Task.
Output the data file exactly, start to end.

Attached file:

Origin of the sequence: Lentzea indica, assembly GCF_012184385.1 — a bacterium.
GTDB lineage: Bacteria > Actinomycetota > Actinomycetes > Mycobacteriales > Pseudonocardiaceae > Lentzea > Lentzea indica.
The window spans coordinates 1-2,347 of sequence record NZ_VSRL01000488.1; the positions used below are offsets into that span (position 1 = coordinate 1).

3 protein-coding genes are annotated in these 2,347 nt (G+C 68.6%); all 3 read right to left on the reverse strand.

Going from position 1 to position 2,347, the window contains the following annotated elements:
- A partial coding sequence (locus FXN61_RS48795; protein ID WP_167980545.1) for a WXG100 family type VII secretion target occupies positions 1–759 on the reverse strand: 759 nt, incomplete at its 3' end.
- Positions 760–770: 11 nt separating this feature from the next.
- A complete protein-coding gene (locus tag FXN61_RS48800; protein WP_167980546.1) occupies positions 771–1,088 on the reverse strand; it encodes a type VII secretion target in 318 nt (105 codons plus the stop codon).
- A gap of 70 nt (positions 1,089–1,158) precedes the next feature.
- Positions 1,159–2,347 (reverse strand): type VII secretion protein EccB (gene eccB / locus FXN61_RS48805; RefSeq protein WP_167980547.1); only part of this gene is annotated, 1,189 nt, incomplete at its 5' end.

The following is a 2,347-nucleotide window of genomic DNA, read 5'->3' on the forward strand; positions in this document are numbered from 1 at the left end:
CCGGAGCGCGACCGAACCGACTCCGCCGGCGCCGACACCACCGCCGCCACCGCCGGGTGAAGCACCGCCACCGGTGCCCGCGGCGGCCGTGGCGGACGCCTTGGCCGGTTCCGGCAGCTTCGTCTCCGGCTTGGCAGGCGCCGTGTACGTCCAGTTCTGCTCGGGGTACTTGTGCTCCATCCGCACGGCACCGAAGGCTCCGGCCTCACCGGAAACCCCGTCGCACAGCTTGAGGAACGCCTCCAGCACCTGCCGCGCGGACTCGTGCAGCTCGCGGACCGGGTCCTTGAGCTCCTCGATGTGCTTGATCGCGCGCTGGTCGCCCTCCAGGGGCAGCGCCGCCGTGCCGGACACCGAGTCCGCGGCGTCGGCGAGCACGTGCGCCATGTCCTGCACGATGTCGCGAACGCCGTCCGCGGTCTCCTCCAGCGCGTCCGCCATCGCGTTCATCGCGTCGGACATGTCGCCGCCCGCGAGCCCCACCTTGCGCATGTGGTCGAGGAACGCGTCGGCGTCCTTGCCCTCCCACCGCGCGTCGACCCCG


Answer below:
Origin of the sequence: Lentzea indica, assembly GCF_012184385.1 — a bacterium.
GTDB lineage: Bacteria > Actinomycetota > Actinomycetes > Mycobacteriales > Pseudonocardiaceae > Lentzea > Lentzea indica.
The window spans coordinates 1-2,347 of sequence record NZ_VSRL01000488.1; the positions used below are offsets into that span (position 1 = coordinate 1).

3 protein-coding genes are annotated in these 2,347 nt (G+C 68.6%); all 3 read right to left on the reverse strand.

Going from position 1 to position 2,347, the window contains the following annotated elements:
- A partial coding sequence (locus FXN61_RS48795; protein ID WP_167980545.1) for a WXG100 family type VII secretion target occupies positions 1–759 on the reverse strand: 759 nt, incomplete at its 3' end.
- Positions 760–770: 11 nt separating this feature from the next.
- A complete protein-coding gene (locus tag FXN61_RS48800; protein WP_167980546.1) occupies positions 771–1,088 on the reverse strand; it encodes a type VII secretion target in 318 nt (105 codons plus the stop codon).
- A gap of 70 nt (positions 1,089–1,158) precedes the next feature.
- Positions 1,159–2,347 (reverse strand): type VII secretion protein EccB (gene eccB / locus FXN61_RS48805; RefSeq protein WP_167980547.1); only part of this gene is annotated, 1,189 nt, incomplete at its 5' end.

The following is a 2,347-nucleotide window of genomic DNA, read 5'->3' on the forward strand; positions in this document are numbered from 1 at the left end:
CCGGAGCGCGACCGAACCGACTCCGCCGGCGCCGACACCACCGCCGCCACCGCCGGGTGAAGCACCGCCACCGGTGCCCGCGGCGGCCGTGGCGGACGCCTTGGCCGGTTCCGGCAGCTTCGTCTCCGGCTTGGCAGGCGCCGTGTACGTCCAGTTCTGCTCGGGGTACTTGTGCTCCATCCGCACGGCACCGAAGGCTCCGGCCTCACCGGAAACCCCGTCGCACAGCTTGAGGAACGCCTCCAGCACCTGCCGCGCGGACTCGTGCAGCTCGCGGACCGGGTCCTTGAGCTCCTCGATGTGCTTGATCGCGCGCTGGTCGCCCTCCAGGGGCAGCGCCGCCGTGCCGGACACCGAGTCCGCGGCGTCGGCGAGCACGTGCGCCATGTCCTGCACGATGTCGCGAACGCCGTCCGCGGTCTCCTCCAGCGCGTCCGCCATCGCGTTCATCGCGTCGGACATGTCGCCGCCCGCGAGCCCCACCTTGCGCATGTGGTCGAGGAACGCGTCGGCGTCCTTGCCCTCCCACCGCGCGTCGACCCCG